l

The content of this website is intended for healthcare professionals only

Disgraced MMR doctor planned to make millions

Report claims Wakefield sought to exploit MMR scare for financial gain

Jo Carlowe

Wednesday, 12 January 2011

Disgraced doctor Andrew Wakefield planned to make ‘huge sums of money’ from the MMR scare – according to a report in the British Medical Journal.

Drawing on investigations and documents obtained under the Freedom of Information Act, the report claims Wakefield’s institution, the Royal Free Medical School in London, supported him as he sought to exploit the MMR scare for financial gain.

The Wakefield scheme is exposed today in the second part of a BMJ series of special reports, “Secrets of the MMR scare”, by investigative journalist Brian Deer. Last week the BMJ revealed scientific fraud behind the appearance of a link between the vaccine and autism. Now Deer follows the money.

Deer’s report reveals how Wakefield met with medical school managers to discuss a joint business even while the first child to be fully investigated in his research was still in the hospital, and how just days after publication of that research, which triggered the health crisis in 1998, he brought business associates to the Royal Free to continue negotiations.

One business, named after Wakefield’s wife, intended to develop Wakefield’s own “replacement” vaccines, diagnostic testing kits and other products which only stood any real chance of success if public confidence in MMR was damaged.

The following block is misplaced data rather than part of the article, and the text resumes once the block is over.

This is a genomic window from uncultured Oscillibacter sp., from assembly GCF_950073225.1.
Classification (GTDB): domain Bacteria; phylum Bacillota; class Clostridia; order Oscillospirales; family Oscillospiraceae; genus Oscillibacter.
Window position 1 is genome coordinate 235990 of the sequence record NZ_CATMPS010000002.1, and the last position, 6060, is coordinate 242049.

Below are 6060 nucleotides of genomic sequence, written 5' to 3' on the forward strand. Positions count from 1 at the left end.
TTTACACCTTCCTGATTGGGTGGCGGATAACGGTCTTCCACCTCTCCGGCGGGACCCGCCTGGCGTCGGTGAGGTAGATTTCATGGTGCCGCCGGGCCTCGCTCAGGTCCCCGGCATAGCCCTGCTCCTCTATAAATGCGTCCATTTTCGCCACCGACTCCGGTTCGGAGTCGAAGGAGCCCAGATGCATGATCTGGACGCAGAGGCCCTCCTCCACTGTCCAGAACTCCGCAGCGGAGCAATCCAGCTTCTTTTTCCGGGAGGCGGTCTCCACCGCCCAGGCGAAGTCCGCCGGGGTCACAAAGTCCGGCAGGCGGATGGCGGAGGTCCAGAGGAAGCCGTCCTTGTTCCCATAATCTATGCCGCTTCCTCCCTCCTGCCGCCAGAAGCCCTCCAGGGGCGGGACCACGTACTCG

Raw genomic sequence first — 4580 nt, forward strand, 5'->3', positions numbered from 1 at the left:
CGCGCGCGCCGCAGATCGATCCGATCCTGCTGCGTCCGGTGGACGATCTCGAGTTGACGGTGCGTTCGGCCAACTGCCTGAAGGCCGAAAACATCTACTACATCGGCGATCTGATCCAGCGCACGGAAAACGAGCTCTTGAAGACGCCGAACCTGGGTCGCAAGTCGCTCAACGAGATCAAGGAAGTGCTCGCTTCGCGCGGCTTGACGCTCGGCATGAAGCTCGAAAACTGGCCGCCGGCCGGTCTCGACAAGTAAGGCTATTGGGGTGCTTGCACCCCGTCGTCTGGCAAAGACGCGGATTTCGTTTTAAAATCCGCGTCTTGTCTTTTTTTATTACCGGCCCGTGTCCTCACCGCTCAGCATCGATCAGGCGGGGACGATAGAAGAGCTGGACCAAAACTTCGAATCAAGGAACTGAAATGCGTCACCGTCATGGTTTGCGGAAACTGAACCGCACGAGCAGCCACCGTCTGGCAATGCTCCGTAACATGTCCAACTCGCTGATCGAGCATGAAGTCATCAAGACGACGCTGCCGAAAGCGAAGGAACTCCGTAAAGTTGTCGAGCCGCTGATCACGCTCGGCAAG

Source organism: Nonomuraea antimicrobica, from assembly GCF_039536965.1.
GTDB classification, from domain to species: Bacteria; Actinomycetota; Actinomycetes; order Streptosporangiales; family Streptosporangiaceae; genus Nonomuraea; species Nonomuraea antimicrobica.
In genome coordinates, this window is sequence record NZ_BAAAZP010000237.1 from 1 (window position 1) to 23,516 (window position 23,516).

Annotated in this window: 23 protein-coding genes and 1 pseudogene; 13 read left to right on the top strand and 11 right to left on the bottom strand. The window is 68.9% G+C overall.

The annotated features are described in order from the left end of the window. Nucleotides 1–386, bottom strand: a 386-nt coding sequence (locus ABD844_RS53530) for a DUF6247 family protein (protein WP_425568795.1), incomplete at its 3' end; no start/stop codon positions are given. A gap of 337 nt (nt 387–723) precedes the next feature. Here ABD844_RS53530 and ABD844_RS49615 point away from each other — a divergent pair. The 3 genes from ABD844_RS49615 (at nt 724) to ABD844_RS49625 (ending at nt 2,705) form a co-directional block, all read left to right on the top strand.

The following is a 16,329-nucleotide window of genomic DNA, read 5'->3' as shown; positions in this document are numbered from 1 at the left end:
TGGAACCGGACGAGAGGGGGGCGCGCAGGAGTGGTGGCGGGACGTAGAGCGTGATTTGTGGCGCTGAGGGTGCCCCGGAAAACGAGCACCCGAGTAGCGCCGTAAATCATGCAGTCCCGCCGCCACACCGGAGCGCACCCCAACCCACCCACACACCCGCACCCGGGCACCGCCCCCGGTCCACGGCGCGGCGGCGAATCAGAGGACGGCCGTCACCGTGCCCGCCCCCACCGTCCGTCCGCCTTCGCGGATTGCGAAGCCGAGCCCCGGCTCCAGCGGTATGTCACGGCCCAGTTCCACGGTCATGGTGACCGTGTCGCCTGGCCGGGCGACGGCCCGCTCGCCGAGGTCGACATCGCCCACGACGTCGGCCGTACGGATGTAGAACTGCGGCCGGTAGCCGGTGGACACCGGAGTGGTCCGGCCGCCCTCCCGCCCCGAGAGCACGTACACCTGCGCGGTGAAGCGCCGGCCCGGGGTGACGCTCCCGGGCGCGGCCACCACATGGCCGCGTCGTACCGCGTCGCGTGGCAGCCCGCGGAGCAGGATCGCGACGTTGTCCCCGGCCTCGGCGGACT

Documents reveal the planned shareholdings of Wakefield and his collaborators, and how much Wakefield expected to receive personally. Financial forecasts made available for the first time today show Wakefield and his associates predicting they could make up to £28 million a year from the diagnostic kits alone.

“It is estimated that the initial market for the diagnostic will be litigation driven testing of patients with AE [autistic enterocolitis] from both the UK and the USA,” said a 35 page “private and confidential” prospectus obtained by Deer, aimed at raising an initial £700,000 from investors. “It is estimated that by year 3, income from this testing could be about £3,300,000 rising to about £28,000,000 as diagnostic testing in support of therapeutic regimes come on stream.”

Deer’s investigation also reveals today that Wakefield was offered support to try to replicate his results, gained from just 12 children, with a larger validated study of up to 150 patients, but that he refused to carry out the work, claiming that his academic freedom would be jeopardised. His research claims have never been replicated.

Registered in England and Wales. Reg No. 2530185. c/o Wilmington plc, 5th Floor, 10 Whitechapel High Street, London E1 8QS. Reg No. 30158470